We Treat Bladder Cancer With Understanding & Compassion


The bladder is a hollow organ in the lower abdomen. Its primary function is to store urine, the waste that is produced when the kidneys filter blood. Urine passes from the two kidneys into the bladder through two tubes called ureters, and urine leaves the bladder through another tube called the urethra.

The bladder is made up of a muscular wall that allows it to get larger and smaller as urine is stored or emptied. The wall of the bladder is lined with several layers of cells called transitional cells.

Cancer arising from these cells make up more than 90% of all bladder cancers, and these are referred to as transitional cell carcinomas. Because transitional cell carcinomas are the most common type of bladder cancer, the information in this section only addresses treatment of transitional cell cancer of the bladder.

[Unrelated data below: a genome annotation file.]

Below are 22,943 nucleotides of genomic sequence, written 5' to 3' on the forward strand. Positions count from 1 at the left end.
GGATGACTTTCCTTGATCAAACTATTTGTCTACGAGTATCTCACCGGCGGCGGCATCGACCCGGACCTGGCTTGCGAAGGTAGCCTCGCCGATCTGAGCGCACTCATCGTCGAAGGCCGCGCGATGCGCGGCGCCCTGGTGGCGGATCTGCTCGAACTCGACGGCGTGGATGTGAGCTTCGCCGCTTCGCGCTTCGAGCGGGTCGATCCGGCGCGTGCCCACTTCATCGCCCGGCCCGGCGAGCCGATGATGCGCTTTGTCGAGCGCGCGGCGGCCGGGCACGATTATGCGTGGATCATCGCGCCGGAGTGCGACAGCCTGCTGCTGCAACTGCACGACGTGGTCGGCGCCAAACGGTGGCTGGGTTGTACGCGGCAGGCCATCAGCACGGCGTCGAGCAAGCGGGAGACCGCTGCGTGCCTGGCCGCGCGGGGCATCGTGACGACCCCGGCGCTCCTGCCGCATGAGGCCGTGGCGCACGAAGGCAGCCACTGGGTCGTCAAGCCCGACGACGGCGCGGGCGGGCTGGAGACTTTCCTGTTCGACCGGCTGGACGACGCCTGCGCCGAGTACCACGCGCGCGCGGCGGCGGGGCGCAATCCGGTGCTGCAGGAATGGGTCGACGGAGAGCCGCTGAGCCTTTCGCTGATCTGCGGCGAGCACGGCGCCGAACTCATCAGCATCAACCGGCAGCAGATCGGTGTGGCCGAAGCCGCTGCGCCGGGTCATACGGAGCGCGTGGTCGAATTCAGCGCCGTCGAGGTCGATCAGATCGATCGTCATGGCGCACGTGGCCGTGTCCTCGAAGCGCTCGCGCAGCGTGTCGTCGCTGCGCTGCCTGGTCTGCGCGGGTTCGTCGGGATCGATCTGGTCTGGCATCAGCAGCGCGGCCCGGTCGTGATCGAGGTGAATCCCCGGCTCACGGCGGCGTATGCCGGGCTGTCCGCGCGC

An outpatient procedure called a cystoscopy is usually used to diagnose bladder cancer. The procedure enables the urologist to remove (biopsy) small samples of the abnormal appearing areas of the bladder, and examine them under a microscope. Learn more about the procedures for bladder cancer in the procedures section of the website.

How Bladder Cancer Is Treated


Treatment options depend upon the state of the bladder cancer (Stage 0 to Stage 4). Depending on the patient’s type and stage of bladder cancer, several treatments may be used in combination to increase the chances for a cure. Surgery is the primary bladder cancer treatment. When cancer has spread to the muscle wall of the bladder, a radical cystectomy is the preferred treatment choice.